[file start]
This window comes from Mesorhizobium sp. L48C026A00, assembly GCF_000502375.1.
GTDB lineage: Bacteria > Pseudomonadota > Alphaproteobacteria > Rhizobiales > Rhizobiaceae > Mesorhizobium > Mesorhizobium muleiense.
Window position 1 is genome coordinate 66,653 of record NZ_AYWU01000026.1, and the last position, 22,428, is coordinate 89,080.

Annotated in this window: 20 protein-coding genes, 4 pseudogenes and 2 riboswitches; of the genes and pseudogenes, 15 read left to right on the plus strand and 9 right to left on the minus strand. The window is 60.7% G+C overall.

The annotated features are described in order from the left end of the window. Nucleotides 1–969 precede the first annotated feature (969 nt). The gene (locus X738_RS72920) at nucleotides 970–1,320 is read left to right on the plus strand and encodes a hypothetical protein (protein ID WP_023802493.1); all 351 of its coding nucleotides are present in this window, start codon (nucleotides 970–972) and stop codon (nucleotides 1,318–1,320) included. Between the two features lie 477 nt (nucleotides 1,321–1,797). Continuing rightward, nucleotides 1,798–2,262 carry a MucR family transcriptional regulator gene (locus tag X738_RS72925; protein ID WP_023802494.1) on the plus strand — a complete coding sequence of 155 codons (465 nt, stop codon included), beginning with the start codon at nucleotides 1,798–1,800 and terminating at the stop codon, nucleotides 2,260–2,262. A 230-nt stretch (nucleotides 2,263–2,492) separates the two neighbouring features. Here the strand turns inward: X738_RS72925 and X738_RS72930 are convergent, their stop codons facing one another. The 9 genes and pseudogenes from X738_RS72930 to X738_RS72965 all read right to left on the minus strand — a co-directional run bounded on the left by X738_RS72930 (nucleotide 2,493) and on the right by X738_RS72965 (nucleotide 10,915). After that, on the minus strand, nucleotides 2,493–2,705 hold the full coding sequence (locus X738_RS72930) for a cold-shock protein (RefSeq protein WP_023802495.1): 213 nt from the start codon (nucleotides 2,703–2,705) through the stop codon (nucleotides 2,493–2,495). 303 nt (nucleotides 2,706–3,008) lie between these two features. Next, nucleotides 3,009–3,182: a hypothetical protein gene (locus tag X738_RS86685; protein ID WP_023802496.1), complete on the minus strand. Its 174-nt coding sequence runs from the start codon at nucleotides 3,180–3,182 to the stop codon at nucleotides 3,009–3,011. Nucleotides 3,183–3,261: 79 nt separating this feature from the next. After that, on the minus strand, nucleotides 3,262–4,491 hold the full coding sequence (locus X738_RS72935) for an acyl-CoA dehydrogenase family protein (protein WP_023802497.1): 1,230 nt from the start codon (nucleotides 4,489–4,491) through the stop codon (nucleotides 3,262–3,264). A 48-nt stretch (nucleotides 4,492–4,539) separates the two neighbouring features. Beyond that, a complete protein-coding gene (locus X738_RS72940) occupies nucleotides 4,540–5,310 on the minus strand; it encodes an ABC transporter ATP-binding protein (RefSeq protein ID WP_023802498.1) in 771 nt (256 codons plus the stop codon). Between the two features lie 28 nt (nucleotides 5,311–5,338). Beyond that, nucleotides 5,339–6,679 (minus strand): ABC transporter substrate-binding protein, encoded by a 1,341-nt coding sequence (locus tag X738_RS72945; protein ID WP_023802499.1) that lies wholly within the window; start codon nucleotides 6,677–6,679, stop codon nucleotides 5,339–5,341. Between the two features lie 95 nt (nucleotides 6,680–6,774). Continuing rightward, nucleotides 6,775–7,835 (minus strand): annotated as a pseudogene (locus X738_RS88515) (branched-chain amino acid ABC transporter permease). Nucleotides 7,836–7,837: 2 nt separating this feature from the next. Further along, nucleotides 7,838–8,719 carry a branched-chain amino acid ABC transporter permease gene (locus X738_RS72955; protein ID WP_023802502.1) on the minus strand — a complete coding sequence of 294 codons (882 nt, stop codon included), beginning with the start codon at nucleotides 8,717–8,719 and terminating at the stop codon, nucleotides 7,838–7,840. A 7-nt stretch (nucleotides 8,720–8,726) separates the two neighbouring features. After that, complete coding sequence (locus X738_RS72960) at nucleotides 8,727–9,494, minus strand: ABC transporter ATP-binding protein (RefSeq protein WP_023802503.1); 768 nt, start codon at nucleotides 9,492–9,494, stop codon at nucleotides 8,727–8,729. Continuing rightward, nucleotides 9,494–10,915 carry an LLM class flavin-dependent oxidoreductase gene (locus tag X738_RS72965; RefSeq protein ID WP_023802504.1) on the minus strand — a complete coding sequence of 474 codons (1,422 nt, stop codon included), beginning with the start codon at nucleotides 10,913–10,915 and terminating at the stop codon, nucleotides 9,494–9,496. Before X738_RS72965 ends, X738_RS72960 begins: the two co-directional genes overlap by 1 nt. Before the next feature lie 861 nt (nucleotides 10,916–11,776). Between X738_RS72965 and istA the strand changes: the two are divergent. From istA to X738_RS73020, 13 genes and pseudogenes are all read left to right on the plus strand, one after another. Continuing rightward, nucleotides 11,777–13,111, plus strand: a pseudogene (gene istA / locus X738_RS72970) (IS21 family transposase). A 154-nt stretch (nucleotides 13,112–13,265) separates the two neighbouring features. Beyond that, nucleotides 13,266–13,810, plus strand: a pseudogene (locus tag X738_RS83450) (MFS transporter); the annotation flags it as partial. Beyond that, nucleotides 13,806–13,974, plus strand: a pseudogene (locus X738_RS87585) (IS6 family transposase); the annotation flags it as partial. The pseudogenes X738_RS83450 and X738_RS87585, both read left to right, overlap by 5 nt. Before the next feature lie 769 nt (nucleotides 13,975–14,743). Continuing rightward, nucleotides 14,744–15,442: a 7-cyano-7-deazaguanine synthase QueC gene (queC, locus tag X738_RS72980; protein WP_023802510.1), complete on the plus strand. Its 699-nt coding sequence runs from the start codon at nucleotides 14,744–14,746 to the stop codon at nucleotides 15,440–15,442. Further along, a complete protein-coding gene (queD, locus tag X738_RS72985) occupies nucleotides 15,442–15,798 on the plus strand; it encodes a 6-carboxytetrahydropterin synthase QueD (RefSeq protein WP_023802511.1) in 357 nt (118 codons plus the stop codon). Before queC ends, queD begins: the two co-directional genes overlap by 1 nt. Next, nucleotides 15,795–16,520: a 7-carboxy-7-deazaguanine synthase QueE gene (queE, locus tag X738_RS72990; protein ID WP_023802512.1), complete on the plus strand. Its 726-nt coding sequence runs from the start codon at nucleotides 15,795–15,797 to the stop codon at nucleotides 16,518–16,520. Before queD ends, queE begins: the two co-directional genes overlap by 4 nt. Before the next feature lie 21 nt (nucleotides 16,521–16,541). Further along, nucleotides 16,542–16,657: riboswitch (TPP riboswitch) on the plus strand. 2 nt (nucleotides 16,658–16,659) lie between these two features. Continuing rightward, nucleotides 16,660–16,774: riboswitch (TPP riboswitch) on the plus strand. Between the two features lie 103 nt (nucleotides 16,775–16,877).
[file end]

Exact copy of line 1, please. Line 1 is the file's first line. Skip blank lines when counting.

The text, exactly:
This window comes from Mesorhizobium sp. L48C026A00, assembly GCF_000502375.1.